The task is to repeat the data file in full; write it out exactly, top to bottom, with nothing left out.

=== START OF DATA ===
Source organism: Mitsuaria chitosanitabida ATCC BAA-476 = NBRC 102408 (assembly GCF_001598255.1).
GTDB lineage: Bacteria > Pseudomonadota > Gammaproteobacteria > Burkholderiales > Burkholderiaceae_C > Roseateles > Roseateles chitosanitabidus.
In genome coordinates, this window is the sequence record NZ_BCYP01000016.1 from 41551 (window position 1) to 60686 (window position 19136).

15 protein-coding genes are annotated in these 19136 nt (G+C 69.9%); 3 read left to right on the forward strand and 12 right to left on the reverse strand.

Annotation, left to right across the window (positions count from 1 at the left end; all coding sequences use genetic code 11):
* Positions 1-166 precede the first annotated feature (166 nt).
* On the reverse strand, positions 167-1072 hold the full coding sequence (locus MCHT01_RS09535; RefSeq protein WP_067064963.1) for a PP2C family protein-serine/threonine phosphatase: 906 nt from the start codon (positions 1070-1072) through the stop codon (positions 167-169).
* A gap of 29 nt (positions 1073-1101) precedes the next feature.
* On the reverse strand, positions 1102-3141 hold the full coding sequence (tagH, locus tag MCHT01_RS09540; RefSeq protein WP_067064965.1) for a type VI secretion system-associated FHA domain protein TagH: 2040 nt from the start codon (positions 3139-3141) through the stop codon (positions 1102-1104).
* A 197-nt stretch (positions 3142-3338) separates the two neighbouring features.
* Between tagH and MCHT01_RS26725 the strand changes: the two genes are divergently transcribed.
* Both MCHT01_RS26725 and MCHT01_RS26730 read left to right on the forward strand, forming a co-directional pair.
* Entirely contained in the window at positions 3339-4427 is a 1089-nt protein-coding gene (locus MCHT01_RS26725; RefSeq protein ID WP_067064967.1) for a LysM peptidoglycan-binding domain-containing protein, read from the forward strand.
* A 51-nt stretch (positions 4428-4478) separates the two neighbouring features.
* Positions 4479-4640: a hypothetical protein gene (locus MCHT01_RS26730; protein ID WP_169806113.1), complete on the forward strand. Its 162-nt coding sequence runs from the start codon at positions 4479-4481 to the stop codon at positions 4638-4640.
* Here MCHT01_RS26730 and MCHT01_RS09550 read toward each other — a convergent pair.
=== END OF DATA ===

Source organism: Mitsuaria chitosanitabida ATCC BAA-476 = NBRC 102408 (assembly GCF_001598255.1).
GTDB lineage: Bacteria > Pseudomonadota > Gammaproteobacteria > Burkholderiales > Burkholderiaceae_C > Roseateles > Roseateles chitosanitabidus.
In genome coordinates, this window is the sequence record NZ_BCYP01000016.1 from 41551 (window position 1) to 60686 (window position 19136).

15 protein-coding genes are annotated in these 19136 nt (G+C 69.9%); 3 read left to right on the forward strand and 12 right to left on the reverse strand.

Annotation, left to right across the window (positions count from 1 at the left end; all coding sequences use genetic code 11):
* Positions 1-166 precede the first annotated feature (166 nt).
* On the reverse strand, positions 167-1072 hold the full coding sequence (locus MCHT01_RS09535; RefSeq protein WP_067064963.1) for a PP2C family protein-serine/threonine phosphatase: 906 nt from the start codon (positions 1070-1072) through the stop codon (positions 167-169).
* A gap of 29 nt (positions 1073-1101) precedes the next feature.
* On the reverse strand, positions 1102-3141 hold the full coding sequence (tagH, locus tag MCHT01_RS09540; RefSeq protein WP_067064965.1) for a type VI secretion system-associated FHA domain protein TagH: 2040 nt from the start codon (positions 3139-3141) through the stop codon (positions 1102-1104).
* A 197-nt stretch (positions 3142-3338) separates the two neighbouring features.
* Between tagH and MCHT01_RS26725 the strand changes: the two genes are divergently transcribed.
* Both MCHT01_RS26725 and MCHT01_RS26730 read left to right on the forward strand, forming a co-directional pair.
* Entirely contained in the window at positions 3339-4427 is a 1089-nt protein-coding gene (locus MCHT01_RS26725; RefSeq protein ID WP_067064967.1) for a LysM peptidoglycan-binding domain-containing protein, read from the forward strand.
* A 51-nt stretch (positions 4428-4478) separates the two neighbouring features.
* Positions 4479-4640: a hypothetical protein gene (locus MCHT01_RS26730; protein ID WP_169806113.1), complete on the forward strand. Its 162-nt coding sequence runs from the start codon at positions 4479-4481 to the stop codon at positions 4638-4640.
* Here MCHT01_RS26730 and MCHT01_RS09550 read toward each other — a convergent pair.